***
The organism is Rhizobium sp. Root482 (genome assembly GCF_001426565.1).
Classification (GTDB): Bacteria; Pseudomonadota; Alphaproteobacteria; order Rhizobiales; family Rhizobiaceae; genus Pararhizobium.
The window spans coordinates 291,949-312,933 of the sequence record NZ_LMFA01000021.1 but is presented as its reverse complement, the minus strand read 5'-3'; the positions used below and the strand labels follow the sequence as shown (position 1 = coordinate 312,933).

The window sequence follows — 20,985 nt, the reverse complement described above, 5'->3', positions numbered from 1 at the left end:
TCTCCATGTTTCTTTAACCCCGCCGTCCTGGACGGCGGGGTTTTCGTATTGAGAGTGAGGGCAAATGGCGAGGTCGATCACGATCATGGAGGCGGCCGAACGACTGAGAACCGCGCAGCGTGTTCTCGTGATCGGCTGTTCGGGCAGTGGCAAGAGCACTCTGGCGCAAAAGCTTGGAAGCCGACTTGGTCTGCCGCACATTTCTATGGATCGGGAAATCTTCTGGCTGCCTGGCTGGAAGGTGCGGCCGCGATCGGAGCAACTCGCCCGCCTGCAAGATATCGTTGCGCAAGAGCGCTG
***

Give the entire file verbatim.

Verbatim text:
The organism is Rhizobium sp. Root482 (genome assembly GCF_001426565.1).
Classification (GTDB): Bacteria; Pseudomonadota; Alphaproteobacteria; order Rhizobiales; family Rhizobiaceae; genus Pararhizobium.
The window spans coordinates 291,949-312,933 of the sequence record NZ_LMFA01000021.1 but is presented as its reverse complement, the minus strand read 5'-3'; the positions used below and the strand labels follow the sequence as shown (position 1 = coordinate 312,933).

The window sequence follows — 20,985 nt, the reverse complement described above, 5'->3', positions numbered from 1 at the left end:
TCTCCATGTTTCTTTAACCCCGCCGTCCTGGACGGCGGGGTTTTCGTATTGAGAGTGAGGGCAAATGGCGAGGTCGATCACGATCATGGAGGCGGCCGAACGACTGAGAACCGCGCAGCGTGTTCTCGTGATCGGCTGTTCGGGCAGTGGCAAGAGCACTCTGGCGCAAAAGCTTGGAAGCCGACTTGGTCTGCCGCACATTTCTATGGATCGGGAAATCTTCTGGCTGCCTGGCTGGAAGGTGCGGCCGCGATCGGAGCAACTCGCCCGCCTGCAAGATATCGTTGCGCAAGAGCGCTG